Payments for carbon sequestration to alleviate development pressure in a rapidly urbanizing region

Forest Science
By: , and 

Links

Abstract

The purpose of this study was to determine individuals' willingness to enroll in voluntary payments for carbon sequestration programs through the use of a discrete choice experiment delivered to forest owners living in the rapidly urbanizing region surrounding Charlotte, North Carolina. We examined forest owners' willingness to enroll in payments for carbon sequestration policies under different levels of financial incentives (annual revenue), different contract lengths, and different program administrators (e.g., private companies versus a state or federal agency). We also examined the influence forest owners' sense of place had on their willingness to enroll in hypothetical programs. Our results showed a high level of ambivalence toward participating in payments for carbon sequestration programs. However, both financial incentives and contract lengths significantly influenced forest owners' intent to enroll. Neither program administration nor forest owners' sense of place influenced intent to enroll. Although our analyses indicated that payments from carbon sequestration programs are not currently competitive with the monetary returns expected from timber harvest or property sales, certain forest owners might see payments for carbon sequestration programs as a viable option for offsetting increasing tax costs as development encroaches and property values rise.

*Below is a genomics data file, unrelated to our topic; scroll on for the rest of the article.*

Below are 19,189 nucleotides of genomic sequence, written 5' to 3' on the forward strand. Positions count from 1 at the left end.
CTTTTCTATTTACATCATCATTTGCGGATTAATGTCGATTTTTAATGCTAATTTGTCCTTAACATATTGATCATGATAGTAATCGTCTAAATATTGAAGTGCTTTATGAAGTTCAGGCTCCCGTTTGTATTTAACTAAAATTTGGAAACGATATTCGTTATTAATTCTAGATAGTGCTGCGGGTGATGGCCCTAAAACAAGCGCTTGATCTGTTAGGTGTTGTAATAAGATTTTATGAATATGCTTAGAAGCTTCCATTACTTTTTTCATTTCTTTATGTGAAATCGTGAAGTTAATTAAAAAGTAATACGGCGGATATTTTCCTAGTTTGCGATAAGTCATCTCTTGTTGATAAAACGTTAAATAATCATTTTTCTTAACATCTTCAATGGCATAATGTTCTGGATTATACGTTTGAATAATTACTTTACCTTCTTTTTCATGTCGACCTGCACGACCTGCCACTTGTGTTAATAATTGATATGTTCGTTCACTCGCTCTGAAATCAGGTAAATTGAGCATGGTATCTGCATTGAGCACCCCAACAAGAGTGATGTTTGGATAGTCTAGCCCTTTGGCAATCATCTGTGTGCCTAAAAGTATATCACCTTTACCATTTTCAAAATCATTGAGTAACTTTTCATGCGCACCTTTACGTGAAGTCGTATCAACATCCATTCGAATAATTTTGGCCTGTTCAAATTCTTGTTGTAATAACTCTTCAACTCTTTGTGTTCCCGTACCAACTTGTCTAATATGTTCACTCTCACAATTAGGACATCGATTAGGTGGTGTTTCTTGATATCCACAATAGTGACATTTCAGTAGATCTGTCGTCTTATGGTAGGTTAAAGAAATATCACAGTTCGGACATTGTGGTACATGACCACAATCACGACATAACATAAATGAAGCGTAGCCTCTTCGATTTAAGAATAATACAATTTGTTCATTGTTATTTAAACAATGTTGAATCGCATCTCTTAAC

Study Area

Additional publication details

Publication type Article
Publication Subtype Journal Article
Title Payments for carbon sequestration to alleviate development pressure in a rapidly urbanizing region
Series title Forest Science
DOI 10.5849/FS-2016-084R1
Volume 63
Issue 3
Year Published 2017
Language English
Publisher Society of American Foresters
Contributing office(s) Geosciences and Environmental Change Science Center
Description 13 p
First page 270
Last page 282
Country United States
State Georgia, North Carolina, Tennessee, Virginia, South Carolina